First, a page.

Salvation Army accused of overworking, underpaying rehab participants in lawsuit

Many of the participants were formerly incarcerated, had overcome addiction and didn’t have a place where they could live. They were required to carry heavy furniture and machines, sort donations and maintain thrift stores. If they didn’t comply, they were expelled from the program, which meant a loss of housing, according to the complaint. The housing is described here “dorm-like sleeping arrangements.”

Avery Acker, a former participant, stated in a news release, that he joined the adult rehab center program (ARC) to gain stability. “but it did nothing to set me up for success after I left.”He was in Altoona, Penn.

“Making only dollars a week meant that I left the program in no better shape than I had entered it; meanwhile, The Salvation Army got months of my virtually unpaid, full-time labor,”He said. “I didn’t deserve to be treated this way, and neither do the thousands of workers in ARCs around the country.”

Sales from The Salvation Army’s thrift stores brought in almost $600 million in revenue in 2019, according to the complaint. 

The Salvation Army declined comment to discuss pending litigation.

“We remain dedicated to our mission of meeting human needs without discrimination, which includes offering programs that promote stability to anyone in need in accordance with our capacity to help,”In a statement, the organization stated.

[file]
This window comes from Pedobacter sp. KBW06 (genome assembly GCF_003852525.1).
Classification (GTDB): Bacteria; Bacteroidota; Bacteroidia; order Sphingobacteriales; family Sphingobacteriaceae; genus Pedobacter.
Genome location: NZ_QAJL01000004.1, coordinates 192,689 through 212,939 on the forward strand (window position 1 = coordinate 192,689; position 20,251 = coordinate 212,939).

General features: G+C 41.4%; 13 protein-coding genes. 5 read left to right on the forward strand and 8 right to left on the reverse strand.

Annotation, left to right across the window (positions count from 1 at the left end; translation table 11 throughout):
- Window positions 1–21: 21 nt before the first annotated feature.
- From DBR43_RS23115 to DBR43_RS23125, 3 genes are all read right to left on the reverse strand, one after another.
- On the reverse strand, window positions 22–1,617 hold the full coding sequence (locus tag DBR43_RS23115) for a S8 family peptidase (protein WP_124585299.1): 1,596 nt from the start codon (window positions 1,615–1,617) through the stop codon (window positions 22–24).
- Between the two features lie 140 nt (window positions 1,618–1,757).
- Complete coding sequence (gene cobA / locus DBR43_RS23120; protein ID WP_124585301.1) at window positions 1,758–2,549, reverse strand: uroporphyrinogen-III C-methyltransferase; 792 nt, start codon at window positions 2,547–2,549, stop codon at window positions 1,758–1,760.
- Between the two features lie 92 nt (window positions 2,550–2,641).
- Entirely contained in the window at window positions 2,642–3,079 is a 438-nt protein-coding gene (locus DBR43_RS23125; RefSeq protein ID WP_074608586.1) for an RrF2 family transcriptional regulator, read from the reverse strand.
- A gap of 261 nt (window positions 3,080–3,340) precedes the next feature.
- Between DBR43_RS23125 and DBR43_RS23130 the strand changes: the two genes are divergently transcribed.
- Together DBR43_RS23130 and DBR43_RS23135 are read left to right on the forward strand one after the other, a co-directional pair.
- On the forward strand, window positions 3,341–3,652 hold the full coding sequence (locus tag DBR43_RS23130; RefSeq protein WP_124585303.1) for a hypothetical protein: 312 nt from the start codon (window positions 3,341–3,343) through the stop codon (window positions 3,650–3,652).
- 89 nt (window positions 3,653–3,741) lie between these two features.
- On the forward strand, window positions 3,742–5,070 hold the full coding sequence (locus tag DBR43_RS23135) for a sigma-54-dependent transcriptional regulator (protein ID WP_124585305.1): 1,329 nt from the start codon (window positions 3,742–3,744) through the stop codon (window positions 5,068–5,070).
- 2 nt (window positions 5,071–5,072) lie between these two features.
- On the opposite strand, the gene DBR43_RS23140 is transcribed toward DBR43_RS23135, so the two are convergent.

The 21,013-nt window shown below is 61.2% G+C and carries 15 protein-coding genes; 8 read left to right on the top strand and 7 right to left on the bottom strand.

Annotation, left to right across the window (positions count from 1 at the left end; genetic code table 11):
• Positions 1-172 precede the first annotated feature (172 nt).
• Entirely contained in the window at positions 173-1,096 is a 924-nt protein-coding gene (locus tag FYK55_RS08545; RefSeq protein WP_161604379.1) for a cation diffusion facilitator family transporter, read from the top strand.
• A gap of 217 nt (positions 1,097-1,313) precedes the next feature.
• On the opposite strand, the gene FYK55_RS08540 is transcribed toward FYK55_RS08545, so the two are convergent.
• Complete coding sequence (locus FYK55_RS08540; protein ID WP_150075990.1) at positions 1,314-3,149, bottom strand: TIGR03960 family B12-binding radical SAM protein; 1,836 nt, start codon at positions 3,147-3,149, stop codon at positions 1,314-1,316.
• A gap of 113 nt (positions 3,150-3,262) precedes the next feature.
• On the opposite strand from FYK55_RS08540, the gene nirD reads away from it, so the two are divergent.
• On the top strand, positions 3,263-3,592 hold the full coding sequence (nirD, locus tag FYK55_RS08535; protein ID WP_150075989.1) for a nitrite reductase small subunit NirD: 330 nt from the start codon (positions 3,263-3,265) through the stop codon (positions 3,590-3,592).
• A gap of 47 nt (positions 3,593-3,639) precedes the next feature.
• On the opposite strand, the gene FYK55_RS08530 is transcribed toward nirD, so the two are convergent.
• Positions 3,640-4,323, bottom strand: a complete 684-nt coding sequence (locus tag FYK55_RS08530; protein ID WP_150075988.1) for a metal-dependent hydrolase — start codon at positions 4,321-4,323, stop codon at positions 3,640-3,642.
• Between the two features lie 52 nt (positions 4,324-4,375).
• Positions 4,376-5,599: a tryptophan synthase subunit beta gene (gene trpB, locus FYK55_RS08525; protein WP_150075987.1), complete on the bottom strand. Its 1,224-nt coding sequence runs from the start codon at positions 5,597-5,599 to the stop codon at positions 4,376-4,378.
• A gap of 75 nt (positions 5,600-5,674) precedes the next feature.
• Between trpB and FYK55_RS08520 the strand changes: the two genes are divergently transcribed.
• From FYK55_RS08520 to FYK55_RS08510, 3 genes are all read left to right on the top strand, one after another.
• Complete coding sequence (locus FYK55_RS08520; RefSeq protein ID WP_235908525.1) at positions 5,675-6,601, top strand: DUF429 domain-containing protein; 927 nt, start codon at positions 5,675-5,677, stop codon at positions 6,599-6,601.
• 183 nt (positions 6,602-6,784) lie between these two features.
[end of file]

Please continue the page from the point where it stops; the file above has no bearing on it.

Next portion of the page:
The lawsuit seeks to have the court award unpaid wages to program participants and allow those still enrolled to leave the program. It is also seeking class-action status. According to the release, 120 adult rehabilitation centers are operated by the Salvation Army in the United States. The program has been used by thousands.

“In name, The Salvation Army’s ARCs claim to be rehabilitative, but the reality is that they take advantage of vulnerable people with few options,” Michael Hancock, one of the attorney’s representing program participants, said in the news release. “Instead of getting support on the road to stability and recovery, participants are forced to do grueling manual labor, live in meager conditions, make pennies in wages and give up government assistance that could improve their self-sufficiency.”

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